Our optimization replaces each dynamic function call with a switch statement and a set of static function calls. Since existing compilers can analyze static functions calls, the compiler is in a better position to perform other optimizations after our optimization is applied. The replacement has the following steps:
It is possible that, after applying these rules, only a single case remains. If so, we replace the switch statement with a single static call.
Example. Figure 2 shows the transformed functions Base::bar(), Sub1::bar(), and process() from Figure 1. Using Rule 2, the cases for Base and Sub2 in function process() are consolidated because Sub2 does not implement its own version of bar(). Also, since Sub1 has no subclasses, Rule 1 leaves a case statement with only one arm. After further optimization, this becomes the static call sub1::foo().
Like many interprocedural optimizations, ours is most effective when the entire source is analyzed at one time. Complete source allows the optimization to obtain complete information about class hierarchies and the use of virtual functions. It is possible to optimize procedures compiled separately, with some loss in the effectiveness. It is also possible to perform the optimization at link time; however, some local optimizations, such as constant propagation, that we hope to enable would be missed. An alternative is the use of a programming environment that incrementally computes summary information for large systems (often as a background task); thus, reducing the need to examine the entire program on each compile without sacrificing the effectiveness of the optimization. Such an environment for SELF programs is described in .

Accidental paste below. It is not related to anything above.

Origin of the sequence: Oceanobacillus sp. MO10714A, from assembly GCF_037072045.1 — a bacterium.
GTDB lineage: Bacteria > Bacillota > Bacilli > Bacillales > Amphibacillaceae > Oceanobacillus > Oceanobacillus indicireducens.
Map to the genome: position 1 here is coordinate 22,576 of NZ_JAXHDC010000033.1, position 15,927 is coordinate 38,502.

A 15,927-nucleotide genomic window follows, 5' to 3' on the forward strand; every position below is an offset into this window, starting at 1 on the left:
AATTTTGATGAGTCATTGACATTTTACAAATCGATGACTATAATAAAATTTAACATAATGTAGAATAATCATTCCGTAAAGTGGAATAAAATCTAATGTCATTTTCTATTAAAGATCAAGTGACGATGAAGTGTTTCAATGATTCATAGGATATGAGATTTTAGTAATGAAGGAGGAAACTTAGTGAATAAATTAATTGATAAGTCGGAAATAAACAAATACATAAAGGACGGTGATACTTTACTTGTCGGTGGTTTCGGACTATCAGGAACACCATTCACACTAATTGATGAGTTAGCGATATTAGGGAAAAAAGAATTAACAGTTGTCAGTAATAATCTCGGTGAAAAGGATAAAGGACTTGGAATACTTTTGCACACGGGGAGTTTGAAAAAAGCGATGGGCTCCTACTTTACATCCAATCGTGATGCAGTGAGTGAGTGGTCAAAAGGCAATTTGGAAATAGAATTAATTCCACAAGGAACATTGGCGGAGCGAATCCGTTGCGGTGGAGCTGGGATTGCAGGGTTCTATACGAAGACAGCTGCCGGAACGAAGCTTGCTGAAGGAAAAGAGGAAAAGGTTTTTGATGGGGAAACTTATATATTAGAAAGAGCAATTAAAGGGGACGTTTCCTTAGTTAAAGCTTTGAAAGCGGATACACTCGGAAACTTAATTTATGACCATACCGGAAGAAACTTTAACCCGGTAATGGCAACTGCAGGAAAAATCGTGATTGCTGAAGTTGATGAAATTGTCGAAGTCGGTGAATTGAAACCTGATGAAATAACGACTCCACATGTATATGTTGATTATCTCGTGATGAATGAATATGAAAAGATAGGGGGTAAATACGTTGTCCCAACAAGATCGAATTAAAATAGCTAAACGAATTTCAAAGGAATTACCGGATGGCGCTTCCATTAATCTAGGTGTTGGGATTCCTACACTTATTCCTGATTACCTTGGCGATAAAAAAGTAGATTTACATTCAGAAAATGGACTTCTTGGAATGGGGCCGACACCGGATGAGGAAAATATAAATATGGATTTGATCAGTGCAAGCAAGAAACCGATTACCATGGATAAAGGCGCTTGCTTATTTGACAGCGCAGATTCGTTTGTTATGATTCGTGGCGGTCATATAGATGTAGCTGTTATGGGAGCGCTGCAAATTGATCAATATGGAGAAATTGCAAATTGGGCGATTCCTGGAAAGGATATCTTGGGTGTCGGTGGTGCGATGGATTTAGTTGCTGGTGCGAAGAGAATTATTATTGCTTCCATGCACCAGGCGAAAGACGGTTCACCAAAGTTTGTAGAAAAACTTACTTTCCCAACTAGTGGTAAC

Copyright © 1995, 1996 Bradley M. Kuhn, David W. Binkley.
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